Abstract 193: Clinico-radiologic Severity of Subarachnoid Hemorrhage Predicts Coated-platelet Levels and Associated In-hospital Morbidity

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Abstract

Introduction: Coated-platelets (CP), a subpopulation of activated platelets, can be used as a surrogate marker for systemic thrombogenic propensity. Microthrombosis causes delayed cerebral ischemia (DCI) and is a major determinant of morbidity after subarachnoid hemorrhage (SAH). Association studies have reported increased morbidity and mortality after SAH depending on disease severity at admission.

Hypothesis: We hypothesized that severe clinical and radiological grades of SAH would be associated with increased CP and contribute to DCI.

Methods: Prospective cohort of 44 patients with non-traumatic, spontaneous SAH was enrolled. Clinical and radiological severity was recorded using Hunt and Hess (H&H), World Federation of Neurosurgeons Scale (WFNS), Simplified Applied Physiology Score (SAPS-II), Acute Physiology and Chronic Health Evaluation (APACHE-II) and modified Fisher scale (mFS). DCI and clinical vasospasm were used to assess in-hospital morbidity. CP levels were measured on predetermined days after SAH for each patient using flow cytometry. Mixed linear models were used to study test hypothesis.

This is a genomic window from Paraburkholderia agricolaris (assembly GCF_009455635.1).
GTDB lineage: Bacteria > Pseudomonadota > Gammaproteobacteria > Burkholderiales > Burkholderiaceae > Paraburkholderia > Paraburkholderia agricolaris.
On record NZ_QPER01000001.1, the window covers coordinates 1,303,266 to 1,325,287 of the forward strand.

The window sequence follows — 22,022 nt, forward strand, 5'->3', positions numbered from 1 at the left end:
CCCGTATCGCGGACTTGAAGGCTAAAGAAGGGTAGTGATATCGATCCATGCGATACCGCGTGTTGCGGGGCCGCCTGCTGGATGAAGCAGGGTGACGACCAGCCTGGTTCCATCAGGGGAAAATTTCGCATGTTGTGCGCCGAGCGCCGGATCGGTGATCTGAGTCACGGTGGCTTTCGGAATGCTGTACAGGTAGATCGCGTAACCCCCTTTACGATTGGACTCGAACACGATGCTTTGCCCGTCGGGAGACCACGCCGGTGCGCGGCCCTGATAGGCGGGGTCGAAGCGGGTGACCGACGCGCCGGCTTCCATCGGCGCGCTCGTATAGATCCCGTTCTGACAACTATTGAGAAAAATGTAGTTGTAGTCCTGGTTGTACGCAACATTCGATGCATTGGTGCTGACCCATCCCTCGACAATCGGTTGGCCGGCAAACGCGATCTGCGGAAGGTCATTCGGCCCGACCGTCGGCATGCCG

Results: Cohort average age was 51.4 (IQR 44-58.5) and women representing 70.5% patients. Fifteen (34.1%) developed symptomatic vasospasm, and imaging identified 21 (47.7%) with DCI. During the first 5 days after SAH, scales indicating severe disease were associated with a 5-10% increase in CP. But this was only significant for mFS, 10.4% higher CP in grades 3 and 4 (95%CI: 1.5%, 19.4%; p=0.0251) than in those with grades 1 and 2. Similarly, higher clinical and radiological severity were associated with subsequent downtrending levels of CP after an initial rise but was only statistically significant for SAPS-II (upper tertile 0.8%/day vs middle tertile 1.7% vs lower tertile 1.02%/day, p=0.0297).

Conclusion: Higher initial CP levels among patients with severe clinico-radiologic findings, along with declining CP trends over 21 days, suggest that neurohumoral triggers may induce systemic thrombogenicity and contribute to DCI and clinical vasospasm after SAH.

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